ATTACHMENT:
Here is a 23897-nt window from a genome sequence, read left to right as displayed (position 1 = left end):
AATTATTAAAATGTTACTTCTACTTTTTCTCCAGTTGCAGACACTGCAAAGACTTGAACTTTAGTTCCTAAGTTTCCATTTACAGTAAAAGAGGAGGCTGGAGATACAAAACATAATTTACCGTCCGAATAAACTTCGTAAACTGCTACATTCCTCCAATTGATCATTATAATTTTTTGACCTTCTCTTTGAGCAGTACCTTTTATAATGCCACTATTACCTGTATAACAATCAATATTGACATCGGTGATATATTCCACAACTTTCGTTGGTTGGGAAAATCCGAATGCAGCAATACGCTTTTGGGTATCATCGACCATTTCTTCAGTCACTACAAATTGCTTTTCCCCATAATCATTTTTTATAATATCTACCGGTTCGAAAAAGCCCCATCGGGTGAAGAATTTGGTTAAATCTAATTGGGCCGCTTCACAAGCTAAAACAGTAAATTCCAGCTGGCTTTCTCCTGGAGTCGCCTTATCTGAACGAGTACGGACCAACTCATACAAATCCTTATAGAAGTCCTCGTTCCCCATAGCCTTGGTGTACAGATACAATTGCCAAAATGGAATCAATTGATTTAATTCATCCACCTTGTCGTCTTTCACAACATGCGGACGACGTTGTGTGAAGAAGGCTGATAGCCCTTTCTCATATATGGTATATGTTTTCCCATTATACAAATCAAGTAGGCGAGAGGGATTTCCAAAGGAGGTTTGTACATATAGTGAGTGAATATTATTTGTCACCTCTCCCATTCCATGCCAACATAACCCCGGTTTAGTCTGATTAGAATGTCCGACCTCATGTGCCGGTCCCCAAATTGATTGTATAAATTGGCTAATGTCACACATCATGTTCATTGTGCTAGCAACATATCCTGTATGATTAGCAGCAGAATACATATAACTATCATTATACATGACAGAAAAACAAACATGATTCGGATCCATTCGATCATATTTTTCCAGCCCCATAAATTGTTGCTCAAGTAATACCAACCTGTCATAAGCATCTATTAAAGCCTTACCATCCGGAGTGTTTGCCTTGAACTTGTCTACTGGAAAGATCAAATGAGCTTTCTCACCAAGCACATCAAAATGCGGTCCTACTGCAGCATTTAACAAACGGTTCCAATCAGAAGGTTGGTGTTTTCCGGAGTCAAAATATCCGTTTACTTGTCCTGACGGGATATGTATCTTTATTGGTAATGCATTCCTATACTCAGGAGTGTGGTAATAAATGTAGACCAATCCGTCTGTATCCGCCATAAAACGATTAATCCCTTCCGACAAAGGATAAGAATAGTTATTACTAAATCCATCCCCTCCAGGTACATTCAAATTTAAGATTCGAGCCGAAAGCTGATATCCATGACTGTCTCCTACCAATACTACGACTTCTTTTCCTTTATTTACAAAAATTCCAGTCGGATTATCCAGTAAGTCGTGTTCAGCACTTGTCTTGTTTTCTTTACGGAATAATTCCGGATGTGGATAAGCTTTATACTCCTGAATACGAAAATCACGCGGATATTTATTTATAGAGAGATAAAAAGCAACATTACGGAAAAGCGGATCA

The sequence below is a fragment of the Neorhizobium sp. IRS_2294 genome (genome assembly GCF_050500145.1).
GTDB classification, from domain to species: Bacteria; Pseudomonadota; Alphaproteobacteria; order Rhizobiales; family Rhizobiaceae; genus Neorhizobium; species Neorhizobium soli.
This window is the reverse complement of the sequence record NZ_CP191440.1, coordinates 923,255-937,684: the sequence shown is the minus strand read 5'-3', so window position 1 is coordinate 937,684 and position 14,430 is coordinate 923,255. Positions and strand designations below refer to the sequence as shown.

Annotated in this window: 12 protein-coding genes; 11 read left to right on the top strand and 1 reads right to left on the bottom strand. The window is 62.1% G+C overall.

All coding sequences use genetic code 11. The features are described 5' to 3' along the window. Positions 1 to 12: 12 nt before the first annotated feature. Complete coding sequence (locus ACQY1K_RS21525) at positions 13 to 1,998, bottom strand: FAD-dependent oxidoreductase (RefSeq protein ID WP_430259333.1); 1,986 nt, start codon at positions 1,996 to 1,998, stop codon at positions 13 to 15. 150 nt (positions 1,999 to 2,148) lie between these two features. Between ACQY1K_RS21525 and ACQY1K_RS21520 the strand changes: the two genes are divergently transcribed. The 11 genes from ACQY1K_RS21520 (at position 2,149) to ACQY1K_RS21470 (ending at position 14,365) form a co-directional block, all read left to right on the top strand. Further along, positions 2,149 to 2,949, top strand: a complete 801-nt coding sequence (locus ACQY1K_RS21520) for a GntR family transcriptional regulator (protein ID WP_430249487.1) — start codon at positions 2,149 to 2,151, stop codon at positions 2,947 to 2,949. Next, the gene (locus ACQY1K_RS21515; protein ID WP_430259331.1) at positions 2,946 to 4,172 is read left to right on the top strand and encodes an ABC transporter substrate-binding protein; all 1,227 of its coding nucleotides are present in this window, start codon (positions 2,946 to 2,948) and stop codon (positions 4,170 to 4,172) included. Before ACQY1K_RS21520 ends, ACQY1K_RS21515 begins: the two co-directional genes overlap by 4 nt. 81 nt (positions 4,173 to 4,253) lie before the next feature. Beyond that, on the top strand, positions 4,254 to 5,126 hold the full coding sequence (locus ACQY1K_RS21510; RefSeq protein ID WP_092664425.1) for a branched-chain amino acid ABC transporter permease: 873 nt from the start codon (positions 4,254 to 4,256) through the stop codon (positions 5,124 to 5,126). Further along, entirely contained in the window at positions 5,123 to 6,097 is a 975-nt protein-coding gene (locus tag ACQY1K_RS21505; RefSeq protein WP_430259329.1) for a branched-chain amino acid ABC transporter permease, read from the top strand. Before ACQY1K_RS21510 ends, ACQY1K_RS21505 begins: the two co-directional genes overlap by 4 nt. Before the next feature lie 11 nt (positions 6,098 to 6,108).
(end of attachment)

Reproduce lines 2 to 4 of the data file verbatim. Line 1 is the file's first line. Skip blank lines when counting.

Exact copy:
AATTATTAAAATGTTACTTCTACTTTTTCTCCAGTTGCAGACACTGCAAAGACTTGAACTTTAGTTCCTAAGTTTCCATTTACAGTAAAAGAGGAGGCTGGAGATACAAAACATAATTTACCGTCCGAATAAACTTCGTAAACTGCTACATTCCTCCAATTGATCATTATAATTTTTTGACCTTCTCTTTGAGCAGTACCTTTTATAATGCCACTATTACCTGTATAACAATCAATATTGACATCGGTGATATATTCCACAACTTTCGTTGGTTGGGAAAATCCGAATGCAGCAATACGCTTTTGGGTATCATCGACCATTTCTTCAGTCACTACAAATTGCTTTTCCCCATAATCATTTTTTATAATATCTACCGGTTCGAAAAAGCCCCATCGGGTGAAGAATTTGGTTAAATCTAATTGGGCCGCTTCACAAGCTAAAACAGTAAATTCCAGCTGGCTTTCTCCTGGAGTCGCCTTATCTGAACGAGTACGGACCAACTCATACAAATCCTTATAGAAGTCCTCGTTCCCCATAGCCTTGGTGTACAGATACAATTGCCAAAATGGAATCAATTGATTTAATTCATCCACCTTGTCGTCTTTCACAACATGCGGACGACGTTGTGTGAAGAAGGCTGATAGCCCTTTCTCATATATGGTATATGTTTTCCCATTATACAAATCAAGTAGGCGAGAGGGATTTCCAAAGGAGGTTTGTACATATAGTGAGTGAATATTATTTGTCACCTCTCCCATTCCATGCCAACATAACCCCGGTTTAGTCTGATTAGAATGTCCGACCTCATGTGCCGGTCCCCAAATTGATTGTATAAATTGGCTAATGTCACACATCATGTTCATTGTGCTAGCAACATATCCTGTATGATTAGCAGCAGAATACATATAACTATCATTATACATGACAGAAAAACAAACATGATTCGGATCCATTCGATCATATTTTTCCAGCCCCATAAATTGTTGCTCAAGTAATACCAACCTGTCATAAGCATCTATTAAAGCCTTACCATCCGGAGTGTTTGCCTTGAACTTGTCTACTGGAAAGATCAAATGAGCTTTCTCACCAAGCACATCAAAATGCGGTCCTACTGCAGCATTTAACAAACGGTTCCAATCAGAAGGTTGGTGTTTTCCGGAGTCAAAATATCCGTTTACTTGTCCTGACGGGATATGTATCTTTATTGGTAATGCATTCCTATACTCAGGAGTGTGGTAATAAATGTAGACCAATCCGTCTGTATCCGCCATAAAACGATTAATCCCTTCCGACAAAGGATAAGAATAGTTATTACTAAATCCATCCCCTCCAGGTACATTCAAATTTAAGATTCGAGCCGAAAGCTGATATCCATGACTGTCTCCTACCAATACTACGACTTCTTTTCCTTTATTTACAAAAATTCCAGTCGGATTATCCAGTAAGTCGTGTTCAGCACTTGTCTTGTTTTCTTTACGGAATAATTCCGGATGTGGATAAGCTTTATACTCCTGAATACGAAAATCACGCGGATATTTATTTATAGAGAGATAAAAAGCAACATTACGGAAAAGCGGATCA

The sequence below is a fragment of the Neorhizobium sp. IRS_2294 genome (genome assembly GCF_050500145.1).
GTDB classification, from domain to species: Bacteria; Pseudomonadota; Alphaproteobacteria; order Rhizobiales; family Rhizobiaceae; genus Neorhizobium; species Neorhizobium soli.